@interface Strings : NSObject


// Include the auto-generated part, with a bunch of readonly properties.
#include "../../Strings.generated.h"


extern Strings* STR;

And here’s the implementation:

#import "Strings.h"
#import <objc/runtime.h>

Strings* STR = nil;

@implementation Strings

	if( STR )
		[ STR release ];
	STR = [ Strings new ];

// Include the autogenerated implementation, with bunch of @dynamics
#include "../../Strings.generated.m"

// This trivial static function implements getter instance methods for all the dynamic properties.
static NSString* getLocalizedStringImpl( id self, SEL _cmd )
	NSString* methodName = NSStringFromSelector( _cmd );
	return NSLocalizedString( methodName, nil );

// The real magic happens here: this class methods generates property getters in runtime.
	if( [ super resolveInstanceMethod:sel ] )
		return YES;
	return class_addMethod( [ self class ], sel, (IMP)getLocalizedStringImpl, "@@:" );


Sorry for the lack of colorization. Visual Studio doesn't colorize obj-c source, and I dunno how to copy formatted text out of xCode.

As you can see, the ".generated" files created by the python script are just included into the header, and implementation of the Strings class.

The property getters instance methods are added to this class dynamically.

And "STR" is just a global variable, of class "Strings".

The Result

The result is: both compiler and IDE are now fully aware of your string table keys.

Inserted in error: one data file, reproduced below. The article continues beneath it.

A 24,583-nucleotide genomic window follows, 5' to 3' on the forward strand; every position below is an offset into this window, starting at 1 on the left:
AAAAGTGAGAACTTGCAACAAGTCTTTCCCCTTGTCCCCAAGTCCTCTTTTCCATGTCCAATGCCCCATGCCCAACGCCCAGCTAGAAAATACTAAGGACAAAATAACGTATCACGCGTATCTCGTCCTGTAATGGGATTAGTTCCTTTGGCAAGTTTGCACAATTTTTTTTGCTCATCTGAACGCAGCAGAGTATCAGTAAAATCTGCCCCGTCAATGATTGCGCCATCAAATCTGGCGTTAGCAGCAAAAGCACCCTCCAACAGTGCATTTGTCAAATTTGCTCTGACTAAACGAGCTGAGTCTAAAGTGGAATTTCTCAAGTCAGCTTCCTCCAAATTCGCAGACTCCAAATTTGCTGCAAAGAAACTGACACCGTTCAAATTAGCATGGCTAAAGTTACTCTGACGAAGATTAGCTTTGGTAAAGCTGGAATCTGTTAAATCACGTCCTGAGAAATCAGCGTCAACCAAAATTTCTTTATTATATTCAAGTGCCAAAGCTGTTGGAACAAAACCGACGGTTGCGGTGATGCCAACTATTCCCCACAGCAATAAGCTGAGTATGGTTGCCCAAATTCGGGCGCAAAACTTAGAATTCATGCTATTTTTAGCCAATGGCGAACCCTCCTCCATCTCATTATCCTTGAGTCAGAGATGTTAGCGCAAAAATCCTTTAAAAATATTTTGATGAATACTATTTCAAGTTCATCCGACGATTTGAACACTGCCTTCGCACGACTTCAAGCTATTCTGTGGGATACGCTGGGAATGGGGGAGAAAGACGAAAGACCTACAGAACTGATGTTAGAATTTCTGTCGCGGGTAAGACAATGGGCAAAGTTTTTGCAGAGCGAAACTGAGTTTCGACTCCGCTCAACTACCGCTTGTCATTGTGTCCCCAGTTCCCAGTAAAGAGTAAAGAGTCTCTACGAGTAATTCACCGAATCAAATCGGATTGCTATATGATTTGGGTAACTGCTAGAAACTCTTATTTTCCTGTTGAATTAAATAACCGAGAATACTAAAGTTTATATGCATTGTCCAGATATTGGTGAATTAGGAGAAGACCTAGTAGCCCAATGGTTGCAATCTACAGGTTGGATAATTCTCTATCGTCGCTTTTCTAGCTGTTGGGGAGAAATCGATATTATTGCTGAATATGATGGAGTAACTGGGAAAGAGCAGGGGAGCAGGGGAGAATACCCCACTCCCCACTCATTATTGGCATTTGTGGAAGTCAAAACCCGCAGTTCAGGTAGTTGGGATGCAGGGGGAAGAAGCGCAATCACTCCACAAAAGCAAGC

Just as planned.

Setting Everything Up

I’m too lazy to write a complete step-by-step guide.

Instead, I’ve just shared the source code of everything, hoping you'll figure it out. It's just a few dozens lines of code after all.

And, I'd like to outline some key points.

  1. When typing a string IDs in your localization file, make sure they’re valid C identifiers, i.e. don’t use spaces, don’t start with digits, etc..
  2. Save your Localizable.strings in UTF16 encoding. I just don’t know how to open an arbitrary-encoded text file in python.
  3. Save the python script to the root folder of your xcode project. The python scripts tries to read the input file called "./en.lproj/Localizable.strings", where the "." is the folder where the python script is located. Keep in mind that unlike Windows, file names in Mac OS are case-sensitive.
  4. If you’re adding the autogenerated files to your xcode project, make sure they don’t compile. To do that, open the "Strings.generated.m" file, click “View / Utilities / Show file inspector” menu item, on the newly appeared panel look for the “Target membership” section, and make sure all checkboxes in that section are cleared.
  5. In your application delegate class, don’t forget to call "[ Strings _initInstance ];" at the beginning of your “application:didFinishLaunchingWithOptions:” method, to initialize the STR global variable.
  6. MacOS X ships with outdated Python, namely the 2.6. Because of that, the script is incompatible with the latest 3.x versions of Python.

Bonus Chapter

Since the software I was developing should be localized to Russian as well, as a bonus, my sample code contains the port of my old “Russian Plurals” snippet from C# to objective-C. When using it, don’t forget to include 3 plural forms of each word into your English localization file: for English, only the first 2 are used, however all 3 are required for my python script to generate the dynamic properties. And of course, you should specify all 3 forms in the Russian version of string table.

Thank you for your attention, and good luck with all your localizationz!

The permission to publish this article with the attached source code is magnanimously granted by my current employer, iDa Mobile company.

Thanks for that, boss!